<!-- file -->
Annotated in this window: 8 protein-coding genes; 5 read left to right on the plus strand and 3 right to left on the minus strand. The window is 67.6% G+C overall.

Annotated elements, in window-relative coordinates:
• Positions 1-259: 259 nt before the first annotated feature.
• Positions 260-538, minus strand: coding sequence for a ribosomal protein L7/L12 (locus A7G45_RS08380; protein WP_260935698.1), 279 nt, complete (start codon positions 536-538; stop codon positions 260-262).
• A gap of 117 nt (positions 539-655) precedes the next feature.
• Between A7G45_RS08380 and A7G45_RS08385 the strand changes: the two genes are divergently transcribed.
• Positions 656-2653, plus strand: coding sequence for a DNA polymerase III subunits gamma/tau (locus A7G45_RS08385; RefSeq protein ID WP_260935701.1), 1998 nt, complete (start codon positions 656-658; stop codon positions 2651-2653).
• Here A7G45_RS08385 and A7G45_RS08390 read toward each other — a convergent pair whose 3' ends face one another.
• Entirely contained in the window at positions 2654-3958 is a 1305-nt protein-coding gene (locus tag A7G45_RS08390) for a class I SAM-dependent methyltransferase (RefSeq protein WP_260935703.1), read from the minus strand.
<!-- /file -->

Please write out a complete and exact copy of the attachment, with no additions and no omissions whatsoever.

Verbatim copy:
Annotated in this window: 8 protein-coding genes; 5 read left to right on the plus strand and 3 right to left on the minus strand. The window is 67.6% G+C overall.

Annotated elements, in window-relative coordinates:
• Positions 1-259: 259 nt before the first annotated feature.
• Positions 260-538, minus strand: coding sequence for a ribosomal protein L7/L12 (locus A7G45_RS08380; protein WP_260935698.1), 279 nt, complete (start codon positions 536-538; stop codon positions 260-262).
• A gap of 117 nt (positions 539-655) precedes the next feature.
• Between A7G45_RS08380 and A7G45_RS08385 the strand changes: the two genes are divergently transcribed.
• Positions 656-2653, plus strand: coding sequence for a DNA polymerase III subunits gamma/tau (locus A7G45_RS08385; RefSeq protein ID WP_260935701.1), 1998 nt, complete (start codon positions 656-658; stop codon positions 2651-2653).
• Here A7G45_RS08385 and A7G45_RS08390 read toward each other — a convergent pair whose 3' ends face one another.
• Entirely contained in the window at positions 2654-3958 is a 1305-nt protein-coding gene (locus tag A7G45_RS08390) for a class I SAM-dependent methyltransferase (RefSeq protein WP_260935703.1), read from the minus strand.